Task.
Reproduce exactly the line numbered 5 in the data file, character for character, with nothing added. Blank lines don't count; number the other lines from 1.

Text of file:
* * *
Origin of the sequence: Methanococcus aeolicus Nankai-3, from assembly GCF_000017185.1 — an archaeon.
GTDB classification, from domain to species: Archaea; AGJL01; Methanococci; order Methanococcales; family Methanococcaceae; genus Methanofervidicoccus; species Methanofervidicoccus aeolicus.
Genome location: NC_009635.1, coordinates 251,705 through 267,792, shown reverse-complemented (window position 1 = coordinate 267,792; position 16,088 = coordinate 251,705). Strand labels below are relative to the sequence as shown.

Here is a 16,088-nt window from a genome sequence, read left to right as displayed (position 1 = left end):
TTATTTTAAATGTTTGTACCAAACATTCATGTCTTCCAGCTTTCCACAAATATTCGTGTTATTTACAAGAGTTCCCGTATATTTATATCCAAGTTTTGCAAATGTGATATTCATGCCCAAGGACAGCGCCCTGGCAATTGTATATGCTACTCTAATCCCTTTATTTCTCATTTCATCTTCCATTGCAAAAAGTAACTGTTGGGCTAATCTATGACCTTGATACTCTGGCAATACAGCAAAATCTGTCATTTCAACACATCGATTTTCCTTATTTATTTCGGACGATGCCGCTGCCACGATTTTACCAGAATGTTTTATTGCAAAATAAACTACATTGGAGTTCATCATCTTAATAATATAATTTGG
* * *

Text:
TTATTTTAAATGTTTGTACCAAACATTCATGTCTTCCAGCTTTCCACAAATATTCGTGTTATTTACAAGAGTTCCCGTATATTTATATCCAAGTTTTGCAAATGTGATATTCATGCCCAAGGACAGCGCCCTGGCAATTGTATATGCTACTCTAATCCCTTTATTTCTCATTTCATCTTCCATTGCAAAAAGTAACTGTTGGGCTAATCTATGACCTTGATACTCTGGCAATACAGCAAAATCTGTCATTTCAACACATCGATTTTCCTTATTTATTTCGGACGATGCCGCTGCCACGATTTTACCAGAATGTTTTATTGCAAAATAAACTACATTGGAGTTCATCATCTTAATAATATAATTTGG